In crossword lore, an indirect anagram is a type of anagram in which a synonym or other subsidiary indication is given partially or wholly as the anagram fodder. This does not include the partial use of abbreviations, a practice normally considered fair in moderation.
Consider the clue Unusually tough monster (5), adapted from an example given in Ximenes on the Art of the Crossword (see History below). Here, the compiler has invoked the indirect anagram: the solver is expected first to find the synonym HARDY for "tough", and then to anagram it to give the answer HYDRA, as opposed to being given the clue Unusually hardy monster (5), in which the letters to be anagrammed are provided literatim.
During the formative years of the modern cryptic clue, indirect anagrams were commonplace, with setters as high profile as Afrit and Ximenes routinely using them, even with rare and difficult words; it was not until Ximenes' On the Art of the Crossword was published in 1966 that indirect anagrams began to be widely considered unfair to the solver. He writes (pp. 51-52):
- Secondly – and here, for once, I differ from Afrit – I hate what I call an indirect anagram. By that I mean "Tough form of monster" for HARDY (anagram of HYDRA). There may not be many monsters in five letters; but all the same I think the clue-writer is being mean and withholding information which the solver can reasonably demand. Why should he have to solve something before he can begin to use part of a clue? He has first to find "hydra" – and why shouldn't it be "giant"? – and then use the anagrammatic information to help him think of "hardy". ... My real point is that the secondary part of the clue – other than the definition – is meant to help the solver. The indirect anagram, unless there are virtually no alternatives, hardly ever does. He only sees it after he has got his answer by other means.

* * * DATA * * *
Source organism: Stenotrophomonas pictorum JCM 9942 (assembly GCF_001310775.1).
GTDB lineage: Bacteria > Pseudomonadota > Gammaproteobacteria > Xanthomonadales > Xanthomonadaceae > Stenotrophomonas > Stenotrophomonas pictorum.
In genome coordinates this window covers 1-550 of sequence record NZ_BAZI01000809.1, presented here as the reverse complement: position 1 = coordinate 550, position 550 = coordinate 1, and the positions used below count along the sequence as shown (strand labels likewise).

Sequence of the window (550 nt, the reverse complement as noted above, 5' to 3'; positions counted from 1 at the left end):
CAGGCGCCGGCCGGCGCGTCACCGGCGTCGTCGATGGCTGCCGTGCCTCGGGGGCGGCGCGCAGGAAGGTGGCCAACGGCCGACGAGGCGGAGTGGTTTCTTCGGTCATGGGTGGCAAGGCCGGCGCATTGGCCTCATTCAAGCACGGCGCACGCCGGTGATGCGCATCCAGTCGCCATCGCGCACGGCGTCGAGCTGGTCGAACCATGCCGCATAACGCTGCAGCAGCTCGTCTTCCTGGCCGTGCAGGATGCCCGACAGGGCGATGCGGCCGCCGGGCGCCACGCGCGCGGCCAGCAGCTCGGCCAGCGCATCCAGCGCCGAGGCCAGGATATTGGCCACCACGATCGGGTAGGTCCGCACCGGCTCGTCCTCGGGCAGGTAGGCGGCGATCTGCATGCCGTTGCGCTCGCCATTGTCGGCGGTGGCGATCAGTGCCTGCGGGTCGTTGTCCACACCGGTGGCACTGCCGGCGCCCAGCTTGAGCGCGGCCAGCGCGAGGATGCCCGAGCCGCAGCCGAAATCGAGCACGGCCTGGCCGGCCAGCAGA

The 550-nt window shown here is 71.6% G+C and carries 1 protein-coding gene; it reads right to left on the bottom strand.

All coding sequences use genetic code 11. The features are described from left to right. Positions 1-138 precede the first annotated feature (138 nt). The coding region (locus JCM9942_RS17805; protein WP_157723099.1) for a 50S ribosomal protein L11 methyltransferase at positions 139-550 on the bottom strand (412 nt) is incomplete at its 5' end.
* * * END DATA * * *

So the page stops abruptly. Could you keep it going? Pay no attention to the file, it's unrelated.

The end result of this controversy is not a global ban on indirect anagrams, but general agreement that they are unfair and excessively difficult, which has led to their disuse in almost all major cryptic crosswords. One notable modern exception and occasional employer of indirect anagrams is Gordius, who sets some of the more difficult crosswords for The Guardian.